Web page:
LSU junior safety JaCoby Stevens said the Tigers have learned a lesson after giving up the most passing yards in nearly a decade.
At first it will sound cliché. Glib, even.
"I feel like we need to respect our opponents," Stevens said Monday.
Hold on — don't close the web browser yet — there's more truth in the answer than at first glance, and it goes down to the root of the failed game plan that led to Texas quarterback Sam Ehlinger throwing for 401 yards and four touchdowns in LSU's 45-38 win in Austin, Texas.
Remember those comments before that top 10 showdown even began? How outside linebacker K'Lavon Chaisson said Ehlinger uses his legs more than his arms?
LSU coach Ed Orgeron said Ehlinger reminded him of Florida's former Heisman winner Tim Tebow — a dynamic dual-threat quarterback who was often criticized for his throwing mechanics — but added that Ehlinger is "a better thrower."
Orgeron made it clear he believed Ehlinger "can throw the football." He was just more concerned about the Longhorn's threat as a runner and built a game plan focused on that danger.
Orgeron had his defensive linemen execute what he called a "cage rush," in which the linemen bull rush their blockers to box in the opposing quarterback. Chaisson was also sent off the edge to jam another blocker into the pocket, creating pressure on the quarterback.
That kind of scheme won't produce many sacks, since the majority of the rushers aren't truly attempting to get into the backfield. But it still followed a long-held theory by New England Patriots coach Bill Belichick that pressure on the quarterback can lead to more bad plays than sacks do.
In other words, if Ehlinger was going to beat LSU, he was going to have do it with his arm, going against a Tigers secondary that Orgeron said is the best he's ever coached.
Ehlinger did beat the LSU defense as a passer, and if LSU quarterback Joe Burrow hadn't matched Ehlinger with the second-best passing performance in school history, it may have been the Longhorns who'd have the inside track to the College Football Playoff.
The defensive game plan didn't show anything definitive through Texas' second drive of the game. There was both success and struggle.
On first-and-10 at the LSU 36, Tigers defensive end Glen Logan shoved the left guard nearly into Ehlinger, and the quarterback was still able to complete a 28-yard pass to Brennan Eagles down the left sideline.
The very next play, defensive end Rashard Lawrence overpowered the Texas right guard and was able to swat Ehlinger's pass attempt incomplete. It was the first play in what would be LSU's first of two goal line stands.
The plan began to unravel in the second quarter, when Ehlinger went 6 of 13 passing for 89 yards and a touchdown.
Ehlinger converted a third-and-4 by completing a six-yard pass despite LSU nose tackle Tyler Shelvin driving the left guard into the pocket, and Ehlinger threw a 55-yard touchdown to Eagles on a third-and-10 to give Texas a 7-3 lead.
These were the kind of game situations in which Orgeron had said in the preseason he wanted to unchain the defensive line and let them be as aggressive as the ones he'd coached at Miami and Southern Cal.
He tabled the attacking scheme against Georgia Southern's gun option in Week 1, and Orgeron said Monday if he could go back and plan the Texas game again "I would go ahead and rush them the whole time."
Instead, LSU defensive coordinator Dave Aranda came up with another formation within the same game plan to create a pass rush (pictured right). It used two defensive linemen — Lawrence and Justin Thomas — who drew double teams from both guards and tackles. Inside linebacker Patrick Queen blitzed inside to draw the Texas center toward the left side of the field, which left open a free lane for Chaisson to stunt inside and sack Ehlinger.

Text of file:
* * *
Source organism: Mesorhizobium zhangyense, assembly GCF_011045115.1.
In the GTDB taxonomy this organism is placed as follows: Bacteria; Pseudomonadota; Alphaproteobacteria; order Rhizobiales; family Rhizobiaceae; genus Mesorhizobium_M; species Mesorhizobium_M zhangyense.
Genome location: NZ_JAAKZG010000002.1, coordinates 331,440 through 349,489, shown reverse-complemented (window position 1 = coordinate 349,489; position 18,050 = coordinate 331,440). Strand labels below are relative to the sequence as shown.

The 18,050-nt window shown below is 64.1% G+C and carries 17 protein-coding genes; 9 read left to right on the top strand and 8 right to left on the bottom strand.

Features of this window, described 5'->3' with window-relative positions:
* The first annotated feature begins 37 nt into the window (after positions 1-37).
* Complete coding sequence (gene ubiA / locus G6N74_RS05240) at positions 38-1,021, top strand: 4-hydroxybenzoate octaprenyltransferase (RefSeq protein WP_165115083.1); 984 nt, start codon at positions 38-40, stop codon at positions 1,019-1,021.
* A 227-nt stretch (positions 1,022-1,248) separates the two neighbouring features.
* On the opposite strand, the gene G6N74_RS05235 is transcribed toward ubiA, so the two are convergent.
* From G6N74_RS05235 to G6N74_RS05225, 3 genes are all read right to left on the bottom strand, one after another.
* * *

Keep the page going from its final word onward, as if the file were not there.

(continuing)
"It was a good job by Dave," Orgeron said. "Dave kept working throughout the game, scheming to get a pass rush, and he finally got a couple of little breaks there at the end."
But LSU returned to its original game plan in the second half, and the Longhorns scored on every possession.
On a third-and-6 during Texas' first drive of the second half, Ehlinger completed an eight-yard slant to the LSU 30 with Lawrence jamming the left tackle into the pocket.
Three plays later, Lawrence looped wide to contain Ehlinger from running on a third-and-9, and the quarterback completed a 12-yard pass down the sideline to the LSU 17.
Ehlinger rushed for a two-yard touchdown that drive to pull the Longhorns within 20-14.
Texas was 4-for-4 on third downs in the third quarter, including a 20-yard touchdown pass that Ehlinger snuck under the reaching LSU safety Todd Harris to pull within 23-21.
The Tigers had the same "cage" rush on that play.
"(Ehlinger) did a hell of a job adapting to that and still made plays," Chaisson said.
Orgeron said he was "disappointed" with the way LSU "let them score the way we did," but history might be on his side.
The last time LSU gave up more than 400 yards passing in a single game? A 47-21 win over West Virginia in 2011 when LSU gave up 463 yards. That defense eventually ranked No. 2 nationally with 11.3 points allowed per game.
A solution must come, since LSU has plenty of dual-threat quarterbacks remaining on the schedule, from Florida's Feleipe Franks to the Alabama's Heisman frontrunner Tua Tagovailoa.
And if the Tigers stay ranked within the nation's top 4 teams and make the College Football Playoff, it's possible they could face Oklahoma's Jalen Hurts, who leads the nation's quarterbacks in rushing with 223 yards and three touchdowns.
But that's getting a little ahead of things.
For now, that solution can remain simply said.
"If you don't respect your opponent, things like this are going to happen," Stevens said. "You're going to give up 400 yards passing if you don't respect the pass. Sam is a good quarterback. He's definitely going to be playing on Sundays."